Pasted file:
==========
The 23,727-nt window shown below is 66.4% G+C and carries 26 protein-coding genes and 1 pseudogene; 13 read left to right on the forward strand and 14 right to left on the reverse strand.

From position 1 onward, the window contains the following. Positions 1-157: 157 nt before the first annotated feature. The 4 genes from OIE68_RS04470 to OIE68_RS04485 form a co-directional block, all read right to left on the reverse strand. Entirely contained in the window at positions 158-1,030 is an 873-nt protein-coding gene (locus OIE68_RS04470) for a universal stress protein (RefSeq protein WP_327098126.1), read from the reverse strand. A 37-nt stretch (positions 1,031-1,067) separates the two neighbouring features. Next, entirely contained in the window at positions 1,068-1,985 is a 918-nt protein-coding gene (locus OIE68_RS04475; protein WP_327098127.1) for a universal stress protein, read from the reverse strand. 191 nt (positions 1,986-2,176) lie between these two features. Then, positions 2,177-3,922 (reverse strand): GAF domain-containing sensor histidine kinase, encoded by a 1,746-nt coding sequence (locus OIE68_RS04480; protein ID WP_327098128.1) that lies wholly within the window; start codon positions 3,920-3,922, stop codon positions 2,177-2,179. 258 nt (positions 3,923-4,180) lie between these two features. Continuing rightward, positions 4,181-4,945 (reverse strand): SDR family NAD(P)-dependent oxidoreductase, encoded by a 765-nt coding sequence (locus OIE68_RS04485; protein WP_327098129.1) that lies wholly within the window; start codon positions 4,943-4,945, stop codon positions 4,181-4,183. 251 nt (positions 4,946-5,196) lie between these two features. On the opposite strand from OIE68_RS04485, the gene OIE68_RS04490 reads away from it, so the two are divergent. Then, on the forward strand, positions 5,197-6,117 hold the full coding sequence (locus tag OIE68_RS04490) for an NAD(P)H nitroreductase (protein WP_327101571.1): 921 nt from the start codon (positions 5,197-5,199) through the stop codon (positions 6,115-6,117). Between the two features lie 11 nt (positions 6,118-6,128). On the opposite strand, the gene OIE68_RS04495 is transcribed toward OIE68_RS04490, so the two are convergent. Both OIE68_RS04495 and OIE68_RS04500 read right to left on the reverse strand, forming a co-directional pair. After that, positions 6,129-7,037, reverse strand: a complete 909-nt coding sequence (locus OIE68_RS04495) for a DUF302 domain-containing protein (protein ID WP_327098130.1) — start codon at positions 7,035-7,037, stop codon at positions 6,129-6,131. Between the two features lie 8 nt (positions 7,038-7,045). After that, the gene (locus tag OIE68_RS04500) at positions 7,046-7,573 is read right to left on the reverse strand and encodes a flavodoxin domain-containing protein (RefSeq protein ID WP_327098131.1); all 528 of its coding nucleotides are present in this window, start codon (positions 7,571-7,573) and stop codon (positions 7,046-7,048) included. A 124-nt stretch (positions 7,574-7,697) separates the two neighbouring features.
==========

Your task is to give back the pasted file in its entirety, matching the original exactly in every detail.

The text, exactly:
The 23,727-nt window shown below is 66.4% G+C and carries 26 protein-coding genes and 1 pseudogene; 13 read left to right on the forward strand and 14 right to left on the reverse strand.

From position 1 onward, the window contains the following. Positions 1-157: 157 nt before the first annotated feature. The 4 genes from OIE68_RS04470 to OIE68_RS04485 form a co-directional block, all read right to left on the reverse strand. Entirely contained in the window at positions 158-1,030 is an 873-nt protein-coding gene (locus OIE68_RS04470) for a universal stress protein (RefSeq protein WP_327098126.1), read from the reverse strand. A 37-nt stretch (positions 1,031-1,067) separates the two neighbouring features. Next, entirely contained in the window at positions 1,068-1,985 is a 918-nt protein-coding gene (locus OIE68_RS04475; protein WP_327098127.1) for a universal stress protein, read from the reverse strand. 191 nt (positions 1,986-2,176) lie between these two features. Then, positions 2,177-3,922 (reverse strand): GAF domain-containing sensor histidine kinase, encoded by a 1,746-nt coding sequence (locus OIE68_RS04480; protein ID WP_327098128.1) that lies wholly within the window; start codon positions 3,920-3,922, stop codon positions 2,177-2,179. 258 nt (positions 3,923-4,180) lie between these two features. Continuing rightward, positions 4,181-4,945 (reverse strand): SDR family NAD(P)-dependent oxidoreductase, encoded by a 765-nt coding sequence (locus OIE68_RS04485; protein WP_327098129.1) that lies wholly within the window; start codon positions 4,943-4,945, stop codon positions 4,181-4,183. 251 nt (positions 4,946-5,196) lie between these two features. On the opposite strand from OIE68_RS04485, the gene OIE68_RS04490 reads away from it, so the two are divergent. Then, on the forward strand, positions 5,197-6,117 hold the full coding sequence (locus tag OIE68_RS04490) for an NAD(P)H nitroreductase (protein WP_327101571.1): 921 nt from the start codon (positions 5,197-5,199) through the stop codon (positions 6,115-6,117). Between the two features lie 11 nt (positions 6,118-6,128). On the opposite strand, the gene OIE68_RS04495 is transcribed toward OIE68_RS04490, so the two are convergent. Both OIE68_RS04495 and OIE68_RS04500 read right to left on the reverse strand, forming a co-directional pair. After that, positions 6,129-7,037, reverse strand: a complete 909-nt coding sequence (locus OIE68_RS04495) for a DUF302 domain-containing protein (protein ID WP_327098130.1) — start codon at positions 7,035-7,037, stop codon at positions 6,129-6,131. Between the two features lie 8 nt (positions 7,038-7,045). After that, the gene (locus tag OIE68_RS04500) at positions 7,046-7,573 is read right to left on the reverse strand and encodes a flavodoxin domain-containing protein (RefSeq protein ID WP_327098131.1); all 528 of its coding nucleotides are present in this window, start codon (positions 7,571-7,573) and stop codon (positions 7,046-7,048) included. A 124-nt stretch (positions 7,574-7,697) separates the two neighbouring features.